The Metropolitan Museum of Art in New York, which has planned for the prospect of remaining closed until July while sustaining a $100 million loss as a result of the current coronavirus crisis, has created a new #CongressSaveCulture campaign to demand that federal relief funds for nonprofit cultural institutions be included in the U.S. government’s stimulus package.
The Met has called on congress to allocate at least $4 billion in government funds for nonprofit organizations facing financial peril during the outbreak. The campaign also advocates for a universal charitable tax deduction for donors to art institutions.
Max Hollein, director of the Met, said in a statement that this initiative is meant to serve “the overall museum environment, which is at risk.” He added, “In this moment of crisis, we all must do what we can to ensure that this essential component of our society will be preserved and protected for future generations.”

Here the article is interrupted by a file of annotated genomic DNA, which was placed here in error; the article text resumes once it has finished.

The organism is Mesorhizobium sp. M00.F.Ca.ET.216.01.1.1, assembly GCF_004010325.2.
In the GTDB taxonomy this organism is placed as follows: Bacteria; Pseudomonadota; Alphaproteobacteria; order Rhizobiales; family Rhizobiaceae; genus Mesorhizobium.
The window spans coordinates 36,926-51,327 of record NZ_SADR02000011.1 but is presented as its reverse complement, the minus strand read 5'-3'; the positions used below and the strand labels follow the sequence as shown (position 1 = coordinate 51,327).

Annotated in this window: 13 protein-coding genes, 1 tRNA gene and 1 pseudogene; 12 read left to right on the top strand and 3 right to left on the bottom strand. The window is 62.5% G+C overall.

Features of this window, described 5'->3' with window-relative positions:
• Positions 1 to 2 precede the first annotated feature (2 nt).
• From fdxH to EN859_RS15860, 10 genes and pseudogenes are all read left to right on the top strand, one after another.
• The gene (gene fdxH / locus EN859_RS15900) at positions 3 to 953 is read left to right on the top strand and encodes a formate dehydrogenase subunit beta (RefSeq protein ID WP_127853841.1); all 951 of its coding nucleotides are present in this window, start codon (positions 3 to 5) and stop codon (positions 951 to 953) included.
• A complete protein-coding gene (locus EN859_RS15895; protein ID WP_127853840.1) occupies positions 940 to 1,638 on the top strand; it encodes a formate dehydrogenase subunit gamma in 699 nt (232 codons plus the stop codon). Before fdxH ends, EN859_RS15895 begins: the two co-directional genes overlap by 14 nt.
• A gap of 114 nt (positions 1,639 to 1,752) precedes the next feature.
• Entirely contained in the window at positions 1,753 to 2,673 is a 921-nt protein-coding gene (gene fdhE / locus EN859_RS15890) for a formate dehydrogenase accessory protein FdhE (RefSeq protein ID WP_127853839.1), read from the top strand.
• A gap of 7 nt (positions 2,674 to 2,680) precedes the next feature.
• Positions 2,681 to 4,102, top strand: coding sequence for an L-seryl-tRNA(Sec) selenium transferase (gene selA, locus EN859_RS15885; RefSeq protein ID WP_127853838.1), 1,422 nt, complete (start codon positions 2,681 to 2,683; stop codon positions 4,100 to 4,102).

Daniel H. Weiss, president and CEO of the Met, said in a release that, with American art institutions “facing unprecedented financial damage” due to the ongoing crisis, “the need for government relief for arts institutions and their employees cannot be underestimated.”
A report published last week by the the New York Times revealed planning the Met had undertaken for the future, including the possibility of layoffs and furloughs in the coming months. The institution has vowed to pay all staff members through April 4, and it is working to create its won $50 million emergency fund for operational costs and fundraising efforts.
Laura Lott, president and chief executive officer of the American Alliance of Museums, told the Times that, for smaller art institutions throughout the U.S., the implications of the coronavirus “is by far more dire than anything I have experienced in my 25 years of being an arts finance professional.”
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